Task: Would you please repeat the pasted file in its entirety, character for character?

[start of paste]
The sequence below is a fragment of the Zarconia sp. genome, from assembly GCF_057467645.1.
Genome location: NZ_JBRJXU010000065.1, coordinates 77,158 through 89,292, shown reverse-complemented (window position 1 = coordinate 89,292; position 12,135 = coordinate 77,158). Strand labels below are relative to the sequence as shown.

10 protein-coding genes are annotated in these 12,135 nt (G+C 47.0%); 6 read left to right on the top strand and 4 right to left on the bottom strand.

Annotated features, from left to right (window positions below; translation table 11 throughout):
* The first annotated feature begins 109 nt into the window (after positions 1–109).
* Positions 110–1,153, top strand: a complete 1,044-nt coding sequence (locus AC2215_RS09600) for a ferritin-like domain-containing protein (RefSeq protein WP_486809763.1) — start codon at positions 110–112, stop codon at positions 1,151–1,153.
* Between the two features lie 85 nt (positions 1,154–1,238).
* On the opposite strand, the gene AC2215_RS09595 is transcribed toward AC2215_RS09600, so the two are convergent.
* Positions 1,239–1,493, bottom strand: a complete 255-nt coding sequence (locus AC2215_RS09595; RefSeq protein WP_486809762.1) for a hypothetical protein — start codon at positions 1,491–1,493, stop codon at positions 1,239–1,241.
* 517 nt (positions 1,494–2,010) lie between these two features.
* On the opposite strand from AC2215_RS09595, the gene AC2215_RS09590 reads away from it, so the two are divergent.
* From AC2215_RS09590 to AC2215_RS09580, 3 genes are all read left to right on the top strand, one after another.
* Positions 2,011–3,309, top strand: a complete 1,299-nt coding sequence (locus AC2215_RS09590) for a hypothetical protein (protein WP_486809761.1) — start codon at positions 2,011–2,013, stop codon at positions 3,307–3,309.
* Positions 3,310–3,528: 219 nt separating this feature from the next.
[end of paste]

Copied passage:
The sequence below is a fragment of the Zarconia sp. genome, from assembly GCF_057467645.1.
Genome location: NZ_JBRJXU010000065.1, coordinates 77,158 through 89,292, shown reverse-complemented (window position 1 = coordinate 89,292; position 12,135 = coordinate 77,158). Strand labels below are relative to the sequence as shown.

10 protein-coding genes are annotated in these 12,135 nt (G+C 47.0%); 6 read left to right on the top strand and 4 right to left on the bottom strand.

Annotated features, from left to right (window positions below; translation table 11 throughout):
* The first annotated feature begins 109 nt into the window (after positions 1–109).
* Positions 110–1,153, top strand: a complete 1,044-nt coding sequence (locus AC2215_RS09600) for a ferritin-like domain-containing protein (RefSeq protein WP_486809763.1) — start codon at positions 110–112, stop codon at positions 1,151–1,153.
* Between the two features lie 85 nt (positions 1,154–1,238).
* On the opposite strand, the gene AC2215_RS09595 is transcribed toward AC2215_RS09600, so the two are convergent.
* Positions 1,239–1,493, bottom strand: a complete 255-nt coding sequence (locus AC2215_RS09595; RefSeq protein WP_486809762.1) for a hypothetical protein — start codon at positions 1,491–1,493, stop codon at positions 1,239–1,241.
* 517 nt (positions 1,494–2,010) lie between these two features.
* On the opposite strand from AC2215_RS09595, the gene AC2215_RS09590 reads away from it, so the two are divergent.
* From AC2215_RS09590 to AC2215_RS09580, 3 genes are all read left to right on the top strand, one after another.
* Positions 2,011–3,309, top strand: a complete 1,299-nt coding sequence (locus AC2215_RS09590) for a hypothetical protein (protein WP_486809761.1) — start codon at positions 2,011–2,013, stop codon at positions 3,307–3,309.
* Positions 3,310–3,528: 219 nt separating this feature from the next.